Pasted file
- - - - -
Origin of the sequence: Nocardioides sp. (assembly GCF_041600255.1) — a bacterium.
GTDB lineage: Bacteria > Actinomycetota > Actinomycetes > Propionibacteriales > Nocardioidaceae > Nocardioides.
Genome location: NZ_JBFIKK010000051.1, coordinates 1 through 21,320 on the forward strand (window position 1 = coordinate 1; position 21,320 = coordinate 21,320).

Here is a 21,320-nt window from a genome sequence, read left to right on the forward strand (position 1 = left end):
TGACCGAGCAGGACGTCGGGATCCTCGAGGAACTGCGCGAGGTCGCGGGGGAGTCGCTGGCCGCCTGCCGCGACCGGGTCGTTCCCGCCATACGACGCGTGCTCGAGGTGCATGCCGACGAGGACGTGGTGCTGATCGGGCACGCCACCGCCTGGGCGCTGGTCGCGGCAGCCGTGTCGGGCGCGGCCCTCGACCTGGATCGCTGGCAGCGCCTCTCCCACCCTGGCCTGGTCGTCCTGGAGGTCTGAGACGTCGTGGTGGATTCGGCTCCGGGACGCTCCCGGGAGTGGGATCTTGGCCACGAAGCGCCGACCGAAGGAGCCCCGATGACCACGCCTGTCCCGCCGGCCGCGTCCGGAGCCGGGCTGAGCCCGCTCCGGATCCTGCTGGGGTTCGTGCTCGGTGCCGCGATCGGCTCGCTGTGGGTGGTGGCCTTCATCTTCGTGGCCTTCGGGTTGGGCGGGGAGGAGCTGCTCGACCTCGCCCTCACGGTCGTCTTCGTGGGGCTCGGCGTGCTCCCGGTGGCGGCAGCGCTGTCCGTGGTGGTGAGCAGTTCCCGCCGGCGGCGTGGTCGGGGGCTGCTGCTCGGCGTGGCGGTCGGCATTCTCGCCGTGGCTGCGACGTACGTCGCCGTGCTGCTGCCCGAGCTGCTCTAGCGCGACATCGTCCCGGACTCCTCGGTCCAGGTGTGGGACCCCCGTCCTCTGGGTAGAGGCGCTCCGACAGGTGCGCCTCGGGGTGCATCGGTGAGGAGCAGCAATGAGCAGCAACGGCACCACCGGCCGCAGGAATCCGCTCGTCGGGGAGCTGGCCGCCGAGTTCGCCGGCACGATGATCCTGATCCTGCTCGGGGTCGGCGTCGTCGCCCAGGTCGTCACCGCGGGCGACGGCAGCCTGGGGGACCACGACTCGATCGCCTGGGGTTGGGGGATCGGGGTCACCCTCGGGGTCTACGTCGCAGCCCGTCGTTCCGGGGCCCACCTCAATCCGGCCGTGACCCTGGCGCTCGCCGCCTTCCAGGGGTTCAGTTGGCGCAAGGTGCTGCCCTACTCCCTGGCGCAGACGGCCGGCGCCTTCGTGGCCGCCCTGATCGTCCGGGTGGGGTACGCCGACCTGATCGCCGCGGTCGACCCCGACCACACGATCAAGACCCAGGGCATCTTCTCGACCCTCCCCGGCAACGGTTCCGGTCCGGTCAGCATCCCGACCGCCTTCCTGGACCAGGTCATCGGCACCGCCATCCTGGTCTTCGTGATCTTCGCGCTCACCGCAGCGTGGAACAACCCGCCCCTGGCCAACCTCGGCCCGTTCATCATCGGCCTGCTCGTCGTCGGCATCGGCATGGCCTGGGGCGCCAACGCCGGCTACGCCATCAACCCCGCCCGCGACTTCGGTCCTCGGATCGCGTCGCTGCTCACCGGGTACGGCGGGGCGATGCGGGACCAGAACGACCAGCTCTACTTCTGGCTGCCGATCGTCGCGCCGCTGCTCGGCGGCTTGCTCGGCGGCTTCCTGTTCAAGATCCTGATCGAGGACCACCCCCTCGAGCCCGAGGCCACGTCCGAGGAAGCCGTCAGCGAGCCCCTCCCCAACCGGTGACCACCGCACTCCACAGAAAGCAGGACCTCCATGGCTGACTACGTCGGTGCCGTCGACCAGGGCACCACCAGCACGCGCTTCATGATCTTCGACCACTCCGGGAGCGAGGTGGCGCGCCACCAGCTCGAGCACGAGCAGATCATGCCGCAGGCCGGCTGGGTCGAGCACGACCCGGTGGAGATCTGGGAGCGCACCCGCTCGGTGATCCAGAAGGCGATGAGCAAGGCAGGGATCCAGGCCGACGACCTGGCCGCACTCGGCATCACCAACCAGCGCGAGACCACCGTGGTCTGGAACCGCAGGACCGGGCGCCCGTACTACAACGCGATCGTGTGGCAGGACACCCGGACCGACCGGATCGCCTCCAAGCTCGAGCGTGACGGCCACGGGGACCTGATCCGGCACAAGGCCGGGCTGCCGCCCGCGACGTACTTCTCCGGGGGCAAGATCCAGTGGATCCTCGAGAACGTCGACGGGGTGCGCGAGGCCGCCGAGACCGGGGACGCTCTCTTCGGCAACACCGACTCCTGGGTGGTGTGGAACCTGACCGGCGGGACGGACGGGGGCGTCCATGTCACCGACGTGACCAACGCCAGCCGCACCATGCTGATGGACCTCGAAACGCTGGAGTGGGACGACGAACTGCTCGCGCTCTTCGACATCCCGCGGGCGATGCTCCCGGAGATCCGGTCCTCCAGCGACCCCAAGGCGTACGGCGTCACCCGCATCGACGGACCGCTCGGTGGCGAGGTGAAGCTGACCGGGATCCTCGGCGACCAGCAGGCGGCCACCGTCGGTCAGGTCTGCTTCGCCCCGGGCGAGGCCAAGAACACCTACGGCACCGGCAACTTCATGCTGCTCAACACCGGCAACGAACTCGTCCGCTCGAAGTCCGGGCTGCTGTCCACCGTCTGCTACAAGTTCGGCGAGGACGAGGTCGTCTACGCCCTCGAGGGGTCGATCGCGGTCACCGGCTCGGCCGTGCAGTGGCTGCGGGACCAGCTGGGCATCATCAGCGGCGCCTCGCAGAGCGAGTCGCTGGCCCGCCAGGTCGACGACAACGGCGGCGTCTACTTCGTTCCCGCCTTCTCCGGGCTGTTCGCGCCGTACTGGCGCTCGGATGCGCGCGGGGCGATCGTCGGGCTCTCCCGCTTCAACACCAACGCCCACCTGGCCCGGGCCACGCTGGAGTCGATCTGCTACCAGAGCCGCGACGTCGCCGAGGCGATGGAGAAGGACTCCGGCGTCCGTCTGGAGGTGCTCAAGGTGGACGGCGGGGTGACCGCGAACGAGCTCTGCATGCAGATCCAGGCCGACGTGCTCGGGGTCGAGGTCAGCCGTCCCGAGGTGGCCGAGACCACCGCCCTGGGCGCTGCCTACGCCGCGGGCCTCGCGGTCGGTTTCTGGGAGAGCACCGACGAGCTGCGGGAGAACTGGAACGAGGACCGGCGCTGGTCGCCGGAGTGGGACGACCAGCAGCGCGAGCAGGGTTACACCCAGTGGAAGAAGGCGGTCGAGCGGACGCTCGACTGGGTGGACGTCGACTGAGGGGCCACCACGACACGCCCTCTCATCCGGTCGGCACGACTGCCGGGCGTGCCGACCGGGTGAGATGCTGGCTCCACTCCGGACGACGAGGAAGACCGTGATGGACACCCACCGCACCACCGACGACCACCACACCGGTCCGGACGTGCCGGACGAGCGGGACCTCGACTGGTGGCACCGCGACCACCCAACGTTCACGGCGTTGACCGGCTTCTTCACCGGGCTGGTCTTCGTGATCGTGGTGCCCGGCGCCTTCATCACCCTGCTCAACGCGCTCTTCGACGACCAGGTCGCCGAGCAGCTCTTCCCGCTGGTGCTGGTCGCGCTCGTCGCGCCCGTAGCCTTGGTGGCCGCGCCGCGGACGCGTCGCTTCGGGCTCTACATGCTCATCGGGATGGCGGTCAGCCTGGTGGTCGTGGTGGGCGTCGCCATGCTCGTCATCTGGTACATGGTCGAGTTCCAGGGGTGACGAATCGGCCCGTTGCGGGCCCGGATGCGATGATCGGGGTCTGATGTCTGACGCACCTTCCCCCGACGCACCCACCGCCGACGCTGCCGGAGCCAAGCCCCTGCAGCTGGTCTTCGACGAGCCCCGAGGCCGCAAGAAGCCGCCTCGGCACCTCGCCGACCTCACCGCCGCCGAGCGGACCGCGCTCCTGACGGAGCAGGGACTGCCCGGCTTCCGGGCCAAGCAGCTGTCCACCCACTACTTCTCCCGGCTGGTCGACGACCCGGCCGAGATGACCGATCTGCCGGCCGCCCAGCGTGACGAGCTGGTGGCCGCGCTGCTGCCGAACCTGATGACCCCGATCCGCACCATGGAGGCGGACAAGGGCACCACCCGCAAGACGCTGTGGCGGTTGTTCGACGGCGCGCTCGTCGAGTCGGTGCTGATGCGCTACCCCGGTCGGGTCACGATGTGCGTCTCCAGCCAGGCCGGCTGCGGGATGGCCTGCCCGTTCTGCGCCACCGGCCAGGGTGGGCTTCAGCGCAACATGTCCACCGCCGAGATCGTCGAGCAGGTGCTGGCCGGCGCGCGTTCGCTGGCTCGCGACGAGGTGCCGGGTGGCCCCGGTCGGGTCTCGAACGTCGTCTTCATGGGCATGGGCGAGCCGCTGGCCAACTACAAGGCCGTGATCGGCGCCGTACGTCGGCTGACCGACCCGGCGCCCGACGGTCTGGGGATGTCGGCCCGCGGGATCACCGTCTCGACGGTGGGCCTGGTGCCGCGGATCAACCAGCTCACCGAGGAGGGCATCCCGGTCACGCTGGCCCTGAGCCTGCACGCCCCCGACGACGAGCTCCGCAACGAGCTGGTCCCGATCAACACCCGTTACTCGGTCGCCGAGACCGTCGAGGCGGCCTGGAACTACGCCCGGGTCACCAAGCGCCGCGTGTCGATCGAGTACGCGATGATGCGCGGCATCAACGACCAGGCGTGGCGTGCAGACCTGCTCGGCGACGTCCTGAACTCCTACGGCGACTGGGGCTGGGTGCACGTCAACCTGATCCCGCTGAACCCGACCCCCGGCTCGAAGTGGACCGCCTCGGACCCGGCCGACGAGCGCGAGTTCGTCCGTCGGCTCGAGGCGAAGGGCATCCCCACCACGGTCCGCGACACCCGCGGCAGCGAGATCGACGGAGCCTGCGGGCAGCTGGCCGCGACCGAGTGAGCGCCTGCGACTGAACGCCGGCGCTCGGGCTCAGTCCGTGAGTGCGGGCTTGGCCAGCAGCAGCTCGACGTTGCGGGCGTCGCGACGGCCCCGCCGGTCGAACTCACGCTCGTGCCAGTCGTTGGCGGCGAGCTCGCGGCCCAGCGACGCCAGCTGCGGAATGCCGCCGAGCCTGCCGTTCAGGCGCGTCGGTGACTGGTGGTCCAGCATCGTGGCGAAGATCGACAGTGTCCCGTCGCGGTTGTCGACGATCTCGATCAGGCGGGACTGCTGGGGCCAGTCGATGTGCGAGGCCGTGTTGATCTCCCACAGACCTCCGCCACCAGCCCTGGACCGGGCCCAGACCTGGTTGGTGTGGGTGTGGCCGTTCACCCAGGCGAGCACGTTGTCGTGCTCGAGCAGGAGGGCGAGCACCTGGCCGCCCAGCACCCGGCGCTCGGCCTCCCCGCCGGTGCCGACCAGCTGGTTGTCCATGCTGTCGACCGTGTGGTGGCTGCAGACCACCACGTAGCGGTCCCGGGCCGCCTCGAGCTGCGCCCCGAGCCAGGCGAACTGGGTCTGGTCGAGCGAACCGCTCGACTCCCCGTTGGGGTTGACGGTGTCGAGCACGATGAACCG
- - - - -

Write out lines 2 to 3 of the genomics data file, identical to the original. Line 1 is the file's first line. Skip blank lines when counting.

GTDB lineage: Bacteria > Actinomycetota > Actinomycetes > Propionibacteriales > Nocardioidaceae > Nocardioides.
Genome location: NZ_JBFIKK010000051.1, coordinates 1 through 21,320 on the forward strand (window position 1 = coordinate 1; position 21,320 = coordinate 21,320).